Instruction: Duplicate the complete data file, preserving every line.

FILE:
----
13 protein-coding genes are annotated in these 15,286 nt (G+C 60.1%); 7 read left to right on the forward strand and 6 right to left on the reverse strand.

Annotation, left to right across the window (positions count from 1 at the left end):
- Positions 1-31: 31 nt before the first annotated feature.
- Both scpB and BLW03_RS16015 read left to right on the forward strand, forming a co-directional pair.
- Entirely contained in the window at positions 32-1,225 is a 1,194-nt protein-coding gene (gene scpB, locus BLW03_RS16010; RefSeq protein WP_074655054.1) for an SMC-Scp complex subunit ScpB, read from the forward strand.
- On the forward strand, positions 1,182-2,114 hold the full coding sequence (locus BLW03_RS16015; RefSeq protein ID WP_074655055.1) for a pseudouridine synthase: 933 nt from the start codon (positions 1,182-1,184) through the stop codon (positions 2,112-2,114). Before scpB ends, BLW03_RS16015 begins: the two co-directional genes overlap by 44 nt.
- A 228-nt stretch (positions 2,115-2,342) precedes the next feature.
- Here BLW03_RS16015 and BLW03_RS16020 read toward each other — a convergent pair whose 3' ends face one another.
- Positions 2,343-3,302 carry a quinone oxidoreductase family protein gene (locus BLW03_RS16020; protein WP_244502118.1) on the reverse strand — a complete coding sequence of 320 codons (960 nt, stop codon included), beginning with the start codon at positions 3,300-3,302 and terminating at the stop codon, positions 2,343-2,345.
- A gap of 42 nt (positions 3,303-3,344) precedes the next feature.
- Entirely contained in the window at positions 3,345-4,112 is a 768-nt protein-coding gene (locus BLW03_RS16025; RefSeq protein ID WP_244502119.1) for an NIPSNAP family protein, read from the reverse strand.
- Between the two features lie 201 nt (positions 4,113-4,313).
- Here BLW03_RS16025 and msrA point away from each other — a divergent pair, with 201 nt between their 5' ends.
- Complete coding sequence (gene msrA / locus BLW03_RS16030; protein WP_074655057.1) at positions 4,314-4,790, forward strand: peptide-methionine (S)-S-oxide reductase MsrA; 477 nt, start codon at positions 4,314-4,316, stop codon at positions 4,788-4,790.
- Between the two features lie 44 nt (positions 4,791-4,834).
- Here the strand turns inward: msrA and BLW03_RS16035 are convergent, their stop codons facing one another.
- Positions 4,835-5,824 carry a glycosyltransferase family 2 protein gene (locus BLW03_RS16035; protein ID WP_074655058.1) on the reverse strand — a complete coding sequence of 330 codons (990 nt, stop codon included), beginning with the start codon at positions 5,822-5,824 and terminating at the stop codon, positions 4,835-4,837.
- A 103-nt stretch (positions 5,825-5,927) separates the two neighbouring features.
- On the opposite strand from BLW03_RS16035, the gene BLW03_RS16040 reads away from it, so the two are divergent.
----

13 protein-coding genes are annotated in these 15,286 nt (G+C 60.1%); 7 read left to right on the forward strand and 6 right to left on the reverse strand.

Annotation, left to right across the window (positions count from 1 at the left end):
- Positions 1-31: 31 nt before the first annotated feature.
- Both scpB and BLW03_RS16015 read left to right on the forward strand, forming a co-directional pair.
- Entirely contained in the window at positions 32-1,225 is a 1,194-nt protein-coding gene (gene scpB, locus BLW03_RS16010; RefSeq protein WP_074655054.1) for an SMC-Scp complex subunit ScpB, read from the forward strand.
- On the forward strand, positions 1,182-2,114 hold the full coding sequence (locus BLW03_RS16015; RefSeq protein ID WP_074655055.1) for a pseudouridine synthase: 933 nt from the start codon (positions 1,182-1,184) through the stop codon (positions 2,112-2,114). Before scpB ends, BLW03_RS16015 begins: the two co-directional genes overlap by 44 nt.
- A 228-nt stretch (positions 2,115-2,342) precedes the next feature.
- Here BLW03_RS16015 and BLW03_RS16020 read toward each other — a convergent pair whose 3' ends face one another.
- Positions 2,343-3,302 carry a quinone oxidoreductase family protein gene (locus BLW03_RS16020; protein WP_244502118.1) on the reverse strand — a complete coding sequence of 320 codons (960 nt, stop codon included), beginning with the start codon at positions 3,300-3,302 and terminating at the stop codon, positions 2,343-2,345.
- A gap of 42 nt (positions 3,303-3,344) precedes the next feature.
- Entirely contained in the window at positions 3,345-4,112 is a 768-nt protein-coding gene (locus BLW03_RS16025; RefSeq protein ID WP_244502119.1) for an NIPSNAP family protein, read from the reverse strand.
- Between the two features lie 201 nt (positions 4,113-4,313).
- Here BLW03_RS16025 and msrA point away from each other — a divergent pair, with 201 nt between their 5' ends.
- Complete coding sequence (gene msrA / locus BLW03_RS16030; protein WP_074655057.1) at positions 4,314-4,790, forward strand: peptide-methionine (S)-S-oxide reductase MsrA; 477 nt, start codon at positions 4,314-4,316, stop codon at positions 4,788-4,790.
- Between the two features lie 44 nt (positions 4,791-4,834).
- Here the strand turns inward: msrA and BLW03_RS16035 are convergent, their stop codons facing one another.
- Positions 4,835-5,824 carry a glycosyltransferase family 2 protein gene (locus BLW03_RS16035; protein ID WP_074655058.1) on the reverse strand — a complete coding sequence of 330 codons (990 nt, stop codon included), beginning with the start codon at positions 5,822-5,824 and terminating at the stop codon, positions 4,835-4,837.
- A 103-nt stretch (positions 5,825-5,927) separates the two neighbouring features.
- On the opposite strand from BLW03_RS16035, the gene BLW03_RS16040 reads away from it, so the two are divergent.